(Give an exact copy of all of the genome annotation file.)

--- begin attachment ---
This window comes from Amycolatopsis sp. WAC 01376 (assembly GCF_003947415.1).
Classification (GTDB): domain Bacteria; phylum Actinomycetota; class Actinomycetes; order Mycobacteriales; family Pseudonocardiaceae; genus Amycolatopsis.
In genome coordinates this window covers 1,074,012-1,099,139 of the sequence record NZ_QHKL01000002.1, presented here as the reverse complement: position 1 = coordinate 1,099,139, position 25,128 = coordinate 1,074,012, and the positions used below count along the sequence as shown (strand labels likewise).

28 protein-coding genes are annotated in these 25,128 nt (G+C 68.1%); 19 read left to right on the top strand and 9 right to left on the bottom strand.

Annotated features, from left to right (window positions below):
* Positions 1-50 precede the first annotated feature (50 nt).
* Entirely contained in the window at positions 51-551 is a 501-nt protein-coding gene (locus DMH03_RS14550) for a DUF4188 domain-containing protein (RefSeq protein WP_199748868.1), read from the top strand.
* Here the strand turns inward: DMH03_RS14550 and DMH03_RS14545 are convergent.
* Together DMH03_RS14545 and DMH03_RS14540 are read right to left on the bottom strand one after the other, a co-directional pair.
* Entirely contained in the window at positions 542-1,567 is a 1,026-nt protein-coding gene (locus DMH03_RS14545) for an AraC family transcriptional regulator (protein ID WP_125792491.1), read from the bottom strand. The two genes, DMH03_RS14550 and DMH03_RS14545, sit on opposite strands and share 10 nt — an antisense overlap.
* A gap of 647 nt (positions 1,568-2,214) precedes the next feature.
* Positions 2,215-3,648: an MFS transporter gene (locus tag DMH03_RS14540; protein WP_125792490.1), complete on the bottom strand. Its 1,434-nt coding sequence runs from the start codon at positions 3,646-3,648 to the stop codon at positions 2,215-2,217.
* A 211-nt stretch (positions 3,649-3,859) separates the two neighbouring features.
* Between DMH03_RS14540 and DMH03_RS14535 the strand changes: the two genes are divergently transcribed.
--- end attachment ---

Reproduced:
This window comes from Amycolatopsis sp. WAC 01376 (assembly GCF_003947415.1).
Classification (GTDB): domain Bacteria; phylum Actinomycetota; class Actinomycetes; order Mycobacteriales; family Pseudonocardiaceae; genus Amycolatopsis.
In genome coordinates this window covers 1,074,012-1,099,139 of the sequence record NZ_QHKL01000002.1, presented here as the reverse complement: position 1 = coordinate 1,099,139, position 25,128 = coordinate 1,074,012, and the positions used below count along the sequence as shown (strand labels likewise).

28 protein-coding genes are annotated in these 25,128 nt (G+C 68.1%); 19 read left to right on the top strand and 9 right to left on the bottom strand.

Annotated features, from left to right (window positions below):
* Positions 1-50 precede the first annotated feature (50 nt).
* Entirely contained in the window at positions 51-551 is a 501-nt protein-coding gene (locus DMH03_RS14550) for a DUF4188 domain-containing protein (RefSeq protein WP_199748868.1), read from the top strand.
* Here the strand turns inward: DMH03_RS14550 and DMH03_RS14545 are convergent.
* Together DMH03_RS14545 and DMH03_RS14540 are read right to left on the bottom strand one after the other, a co-directional pair.
* Entirely contained in the window at positions 542-1,567 is a 1,026-nt protein-coding gene (locus DMH03_RS14545) for an AraC family transcriptional regulator (protein ID WP_125792491.1), read from the bottom strand. The two genes, DMH03_RS14550 and DMH03_RS14545, sit on opposite strands and share 10 nt — an antisense overlap.
* A gap of 647 nt (positions 1,568-2,214) precedes the next feature.
* Positions 2,215-3,648: an MFS transporter gene (locus tag DMH03_RS14540; protein WP_125792490.1), complete on the bottom strand. Its 1,434-nt coding sequence runs from the start codon at positions 3,646-3,648 to the stop codon at positions 2,215-2,217.
* A 211-nt stretch (positions 3,649-3,859) separates the two neighbouring features.
* Between DMH03_RS14540 and DMH03_RS14535 the strand changes: the two genes are divergently transcribed.